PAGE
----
IMPORTERS of motor vehicles will pay customs duty in foreign currency with effect from today as Government moves to control the surge in the importation on non-productive goods while businesses that price products in forex will be required to pay tax in the same currency.
Announcing revenue enhancing measures in his 2019 National Budget statement in Parliament yesterday, the Minister of Finance and Economic Development, Professor Mthuli Ncube, said the measures were critical in redirecting use of scarce foreign currency to the productive sector and implementation of measures to control imports, which continue to outstrip exports thereby exerting pressure on foreign currency requirements amid a widening trade deficit.
He noted that while such measures have been undertaken in the past few years, Government has, during the course of 2017 and 2018, witnessed a surge in the importation of non-productive goods, particularly motor vehicles.
“In order to redirect use of scarce foreign currency to the productive sectors of the economy, I propose that customs duty on motor vehicles be levied in foreign currency acceptable as legal tender, with effect from 23 November 2018,” said Prof Ncube.
“This measure will, however, not apply on imports of commercial motor vehicles and vehicles for use by the physically challenged. Furthermore, payment of customs duty in foreign currency will also apply on selected goods. This measure will also apply on all import VAT and Surtax.”
He further noted that some businesses were pricing their products in foreign currency but were not remitting tax in the same denomination. Such businesses are taking advantage of the arbitrage opportunities on the informal market.
“In order to contain such practices, I propose to compel companies that collect VAT in United States dollars or any other currency to remit VAT using the same mode of payment. This measure will apply on all other taxes,” said Prof Ncube.
Turning to excise duty on cigarettes, the Minister said the specific rate of excise duty does not relate to market developments, since the price of cigarettes has, in some cases, increased by about 30 percent.
“I, therefore, propose to review excise duty on cigarettes to US$25 per 1000 sticks with effect from 1 December 2018,” he said.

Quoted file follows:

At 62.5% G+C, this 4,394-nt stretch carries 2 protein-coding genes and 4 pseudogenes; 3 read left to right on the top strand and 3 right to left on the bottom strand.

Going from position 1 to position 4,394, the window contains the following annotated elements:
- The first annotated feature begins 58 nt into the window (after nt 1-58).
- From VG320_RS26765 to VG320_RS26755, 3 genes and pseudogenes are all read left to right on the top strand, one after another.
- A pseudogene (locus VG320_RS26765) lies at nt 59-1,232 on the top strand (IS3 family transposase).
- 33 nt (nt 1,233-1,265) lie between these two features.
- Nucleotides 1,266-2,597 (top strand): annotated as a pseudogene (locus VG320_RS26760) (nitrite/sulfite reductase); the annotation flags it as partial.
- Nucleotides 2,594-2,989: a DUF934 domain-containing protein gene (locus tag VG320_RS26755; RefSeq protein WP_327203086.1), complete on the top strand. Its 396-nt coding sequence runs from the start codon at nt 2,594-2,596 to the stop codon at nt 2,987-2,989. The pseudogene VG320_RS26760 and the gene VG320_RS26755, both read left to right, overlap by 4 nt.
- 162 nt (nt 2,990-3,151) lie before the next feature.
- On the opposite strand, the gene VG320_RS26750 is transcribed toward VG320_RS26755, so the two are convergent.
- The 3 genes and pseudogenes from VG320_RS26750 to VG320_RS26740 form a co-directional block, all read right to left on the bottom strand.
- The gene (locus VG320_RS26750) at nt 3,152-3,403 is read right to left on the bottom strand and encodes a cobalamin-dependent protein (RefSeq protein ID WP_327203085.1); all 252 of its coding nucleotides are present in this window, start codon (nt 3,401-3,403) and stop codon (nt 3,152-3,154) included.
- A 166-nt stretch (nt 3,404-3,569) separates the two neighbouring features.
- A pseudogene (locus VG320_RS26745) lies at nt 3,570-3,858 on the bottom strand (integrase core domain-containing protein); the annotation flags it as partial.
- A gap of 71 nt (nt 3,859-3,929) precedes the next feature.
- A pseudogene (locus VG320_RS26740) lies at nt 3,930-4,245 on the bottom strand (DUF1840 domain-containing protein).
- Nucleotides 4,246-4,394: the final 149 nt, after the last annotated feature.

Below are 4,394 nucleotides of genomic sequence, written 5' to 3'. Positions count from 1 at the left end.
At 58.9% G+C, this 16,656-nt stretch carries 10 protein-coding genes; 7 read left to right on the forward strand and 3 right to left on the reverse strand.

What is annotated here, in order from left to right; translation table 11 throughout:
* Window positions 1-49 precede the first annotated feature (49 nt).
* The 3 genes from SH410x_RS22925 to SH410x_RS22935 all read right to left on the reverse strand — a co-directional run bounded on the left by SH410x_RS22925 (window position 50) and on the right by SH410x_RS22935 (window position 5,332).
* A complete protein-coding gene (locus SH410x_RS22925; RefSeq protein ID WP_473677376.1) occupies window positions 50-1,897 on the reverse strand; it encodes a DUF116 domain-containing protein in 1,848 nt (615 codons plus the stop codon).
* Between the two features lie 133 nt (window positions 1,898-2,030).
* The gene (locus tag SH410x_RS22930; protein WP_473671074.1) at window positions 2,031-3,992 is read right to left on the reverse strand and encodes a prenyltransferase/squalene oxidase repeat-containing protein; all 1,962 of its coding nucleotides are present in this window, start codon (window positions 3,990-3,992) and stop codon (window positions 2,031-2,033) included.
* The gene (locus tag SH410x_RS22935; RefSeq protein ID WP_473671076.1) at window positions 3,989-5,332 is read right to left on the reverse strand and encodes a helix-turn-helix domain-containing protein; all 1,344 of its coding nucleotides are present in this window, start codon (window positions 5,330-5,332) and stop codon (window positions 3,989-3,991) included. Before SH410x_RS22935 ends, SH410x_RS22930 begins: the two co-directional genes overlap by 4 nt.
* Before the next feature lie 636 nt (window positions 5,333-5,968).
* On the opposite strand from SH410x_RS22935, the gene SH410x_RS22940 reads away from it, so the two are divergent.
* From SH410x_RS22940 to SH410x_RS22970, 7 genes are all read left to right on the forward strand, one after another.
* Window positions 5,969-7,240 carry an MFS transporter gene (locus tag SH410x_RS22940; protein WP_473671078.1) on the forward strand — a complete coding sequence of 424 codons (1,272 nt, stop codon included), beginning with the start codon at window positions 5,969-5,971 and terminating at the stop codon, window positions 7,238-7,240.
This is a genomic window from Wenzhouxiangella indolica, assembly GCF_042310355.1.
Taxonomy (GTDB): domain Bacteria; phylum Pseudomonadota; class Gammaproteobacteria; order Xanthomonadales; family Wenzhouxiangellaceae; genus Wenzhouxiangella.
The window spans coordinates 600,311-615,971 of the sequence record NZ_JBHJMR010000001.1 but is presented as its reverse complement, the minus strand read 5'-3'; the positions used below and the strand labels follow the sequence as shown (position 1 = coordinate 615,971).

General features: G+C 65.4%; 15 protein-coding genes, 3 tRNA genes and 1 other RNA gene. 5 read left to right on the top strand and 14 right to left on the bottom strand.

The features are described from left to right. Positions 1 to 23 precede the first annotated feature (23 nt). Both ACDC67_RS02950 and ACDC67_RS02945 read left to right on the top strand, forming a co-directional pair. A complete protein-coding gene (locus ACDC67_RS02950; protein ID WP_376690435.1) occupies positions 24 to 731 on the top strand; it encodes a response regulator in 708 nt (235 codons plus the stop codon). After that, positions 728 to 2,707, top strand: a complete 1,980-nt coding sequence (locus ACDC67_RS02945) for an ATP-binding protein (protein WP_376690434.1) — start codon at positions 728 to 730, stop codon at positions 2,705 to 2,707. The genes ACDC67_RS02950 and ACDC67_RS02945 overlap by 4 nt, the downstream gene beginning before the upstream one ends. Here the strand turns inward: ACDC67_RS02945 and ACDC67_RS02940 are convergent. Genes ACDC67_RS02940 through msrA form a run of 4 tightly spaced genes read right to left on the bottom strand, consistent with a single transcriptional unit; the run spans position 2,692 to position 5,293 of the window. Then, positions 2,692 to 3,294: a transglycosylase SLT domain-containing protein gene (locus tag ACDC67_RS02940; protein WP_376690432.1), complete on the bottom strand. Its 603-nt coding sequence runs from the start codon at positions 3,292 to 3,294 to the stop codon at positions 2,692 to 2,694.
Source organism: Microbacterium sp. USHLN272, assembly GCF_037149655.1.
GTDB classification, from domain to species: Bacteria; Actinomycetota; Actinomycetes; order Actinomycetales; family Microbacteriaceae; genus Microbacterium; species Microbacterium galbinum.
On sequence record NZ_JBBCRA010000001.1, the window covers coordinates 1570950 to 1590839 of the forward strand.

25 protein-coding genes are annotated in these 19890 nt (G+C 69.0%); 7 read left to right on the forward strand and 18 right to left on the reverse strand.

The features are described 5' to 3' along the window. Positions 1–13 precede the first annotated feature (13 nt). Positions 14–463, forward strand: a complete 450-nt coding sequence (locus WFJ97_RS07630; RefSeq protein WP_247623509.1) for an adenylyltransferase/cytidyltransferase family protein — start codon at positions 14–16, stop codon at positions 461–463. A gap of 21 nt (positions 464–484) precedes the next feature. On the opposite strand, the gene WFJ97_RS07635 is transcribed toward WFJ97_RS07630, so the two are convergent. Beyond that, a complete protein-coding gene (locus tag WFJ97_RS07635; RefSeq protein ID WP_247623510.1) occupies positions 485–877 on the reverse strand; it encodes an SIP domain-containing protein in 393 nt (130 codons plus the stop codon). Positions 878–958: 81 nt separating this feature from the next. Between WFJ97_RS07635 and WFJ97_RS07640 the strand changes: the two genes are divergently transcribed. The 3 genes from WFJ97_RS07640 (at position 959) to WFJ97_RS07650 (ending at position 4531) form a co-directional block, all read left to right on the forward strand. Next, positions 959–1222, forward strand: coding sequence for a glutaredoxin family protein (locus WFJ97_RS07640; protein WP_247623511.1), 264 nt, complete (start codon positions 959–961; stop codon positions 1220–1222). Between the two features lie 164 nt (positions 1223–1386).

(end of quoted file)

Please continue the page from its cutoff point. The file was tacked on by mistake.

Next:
Alluding to the current market developments which have also distorted the fuel market, Prof Ncube said the country’s fuel has become relatively cheaper compared to prices obtaining in the region, a situation which has created an arbitrage opportunity for local consumers and transiting vehicles.
“This arbitrage opportunity has partly contributed to the increase in consumption of fuel products, with volumes for the period January to October 2018, amounting to US$1,29 billion.
“The increase in consumption is clearly unsustainable, considering that the available foreign currency reserves have to be shared among other critical priorities,” said Prof Ncube.
“I, therefore, propose to increase excise duty by seven cents per litre on diesel and paraffin and 6,5 cents on petrol to reduce the arbitrage opportunities. This measure takes effect from 1 December 2018”.
While some taxpayers have been constrained by economic challenges, the Minister said others have deliberately chosen to evade or defer payment of taxes. He noted that in some cases, taxpayers have voluntarily wound up companies and registered new establishments in order to avoid settling the outstanding tax obligations.
“Company directors are, thus, deliberately violating their fiduciary responsibility, hence are contributing to the accumulation of unpaid tax obligations. Such actions constitute negligence, fraud and abuse of authority.
“I, therefore, propose that directors or shareholders of a company that wound up voluntarily in order to avoid payment of the taxes be jointly and severally liable for the tax liability,” he said.
In view of technological advancements that have enabled foreign companies, particularly satellite broadcasters and e-commerce platforms to provide local residents with services from offshore sources, Prof Ncube said this bracket must be subjected to taxation as the activity generating the income was actually paid from a source within Zimbabwe.
Source: The Chronicle